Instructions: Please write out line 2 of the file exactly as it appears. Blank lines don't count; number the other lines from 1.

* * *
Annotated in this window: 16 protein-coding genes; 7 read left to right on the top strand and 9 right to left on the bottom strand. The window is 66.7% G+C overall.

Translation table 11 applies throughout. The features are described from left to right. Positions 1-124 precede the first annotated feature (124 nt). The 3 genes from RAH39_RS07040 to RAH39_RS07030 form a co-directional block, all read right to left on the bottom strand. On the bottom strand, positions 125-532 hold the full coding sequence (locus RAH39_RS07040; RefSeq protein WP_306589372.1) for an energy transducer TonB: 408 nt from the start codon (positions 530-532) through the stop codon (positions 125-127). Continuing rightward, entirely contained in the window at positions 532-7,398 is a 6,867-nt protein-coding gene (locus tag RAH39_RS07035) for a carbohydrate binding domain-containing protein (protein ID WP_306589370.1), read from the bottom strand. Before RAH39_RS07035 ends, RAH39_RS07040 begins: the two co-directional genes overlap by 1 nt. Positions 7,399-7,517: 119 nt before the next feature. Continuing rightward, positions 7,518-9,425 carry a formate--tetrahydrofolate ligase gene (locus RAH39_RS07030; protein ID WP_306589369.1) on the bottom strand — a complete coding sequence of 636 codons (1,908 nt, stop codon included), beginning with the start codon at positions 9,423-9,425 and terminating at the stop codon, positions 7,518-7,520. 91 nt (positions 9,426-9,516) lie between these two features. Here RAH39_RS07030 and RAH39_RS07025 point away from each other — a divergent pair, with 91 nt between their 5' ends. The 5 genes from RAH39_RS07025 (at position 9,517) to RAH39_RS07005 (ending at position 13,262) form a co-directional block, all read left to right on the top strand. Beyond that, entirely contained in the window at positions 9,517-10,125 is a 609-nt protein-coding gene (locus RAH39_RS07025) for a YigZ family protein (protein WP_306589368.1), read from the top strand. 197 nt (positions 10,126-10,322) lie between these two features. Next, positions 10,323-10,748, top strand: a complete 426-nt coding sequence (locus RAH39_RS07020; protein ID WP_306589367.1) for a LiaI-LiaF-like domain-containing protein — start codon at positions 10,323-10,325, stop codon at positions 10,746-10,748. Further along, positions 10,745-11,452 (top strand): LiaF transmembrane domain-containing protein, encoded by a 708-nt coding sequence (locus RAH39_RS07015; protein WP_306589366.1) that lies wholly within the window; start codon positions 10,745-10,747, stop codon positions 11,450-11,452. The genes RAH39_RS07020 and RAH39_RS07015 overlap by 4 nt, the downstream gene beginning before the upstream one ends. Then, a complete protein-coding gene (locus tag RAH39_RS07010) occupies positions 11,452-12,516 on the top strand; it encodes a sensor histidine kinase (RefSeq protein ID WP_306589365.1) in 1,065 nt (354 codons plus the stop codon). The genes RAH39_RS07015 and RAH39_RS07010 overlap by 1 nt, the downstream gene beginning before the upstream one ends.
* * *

Translation table 11 applies throughout. The features are described from left to right. Positions 1-124 precede the first annotated feature (124 nt). The 3 genes from RAH39_RS07040 to RAH39_RS07030 form a co-directional block, all read right to left on the bottom strand. On the bottom strand, positions 125-532 hold the full coding sequence (locus RAH39_RS07040; RefSeq protein WP_306589372.1) for an energy transducer TonB: 408 nt from the start codon (positions 530-532) through the stop codon (positions 125-127). Continuing rightward, entirely contained in the window at positions 532-7,398 is a 6,867-nt protein-coding gene (locus tag RAH39_RS07035) for a carbohydrate binding domain-containing protein (protein ID WP_306589370.1), read from the bottom strand. Before RAH39_RS07035 ends, RAH39_RS07040 begins: the two co-directional genes overlap by 1 nt. Positions 7,399-7,517: 119 nt before the next feature. Continuing rightward, positions 7,518-9,425 carry a formate--tetrahydrofolate ligase gene (locus RAH39_RS07030; protein ID WP_306589369.1) on the bottom strand — a complete coding sequence of 636 codons (1,908 nt, stop codon included), beginning with the start codon at positions 9,423-9,425 and terminating at the stop codon, positions 7,518-7,520. 91 nt (positions 9,426-9,516) lie between these two features. Here RAH39_RS07030 and RAH39_RS07025 point away from each other — a divergent pair, with 91 nt between their 5' ends. The 5 genes from RAH39_RS07025 (at position 9,517) to RAH39_RS07005 (ending at position 13,262) form a co-directional block, all read left to right on the top strand. Beyond that, entirely contained in the window at positions 9,517-10,125 is a 609-nt protein-coding gene (locus RAH39_RS07025) for a YigZ family protein (protein WP_306589368.1), read from the top strand. 197 nt (positions 10,126-10,322) lie between these two features. Next, positions 10,323-10,748, top strand: a complete 426-nt coding sequence (locus RAH39_RS07020; protein ID WP_306589367.1) for a LiaI-LiaF-like domain-containing protein — start codon at positions 10,323-10,325, stop codon at positions 10,746-10,748. Further along, positions 10,745-11,452 (top strand): LiaF transmembrane domain-containing protein, encoded by a 708-nt coding sequence (locus RAH39_RS07015; protein WP_306589366.1) that lies wholly within the window; start codon positions 10,745-10,747, stop codon positions 11,450-11,452. The genes RAH39_RS07020 and RAH39_RS07015 overlap by 4 nt, the downstream gene beginning before the upstream one ends. Then, a complete protein-coding gene (locus tag RAH39_RS07010) occupies positions 11,452-12,516 on the top strand; it encodes a sensor histidine kinase (RefSeq protein ID WP_306589365.1) in 1,065 nt (354 codons plus the stop codon). The genes RAH39_RS07015 and RAH39_RS07010 overlap by 1 nt, the downstream gene beginning before the upstream one ends.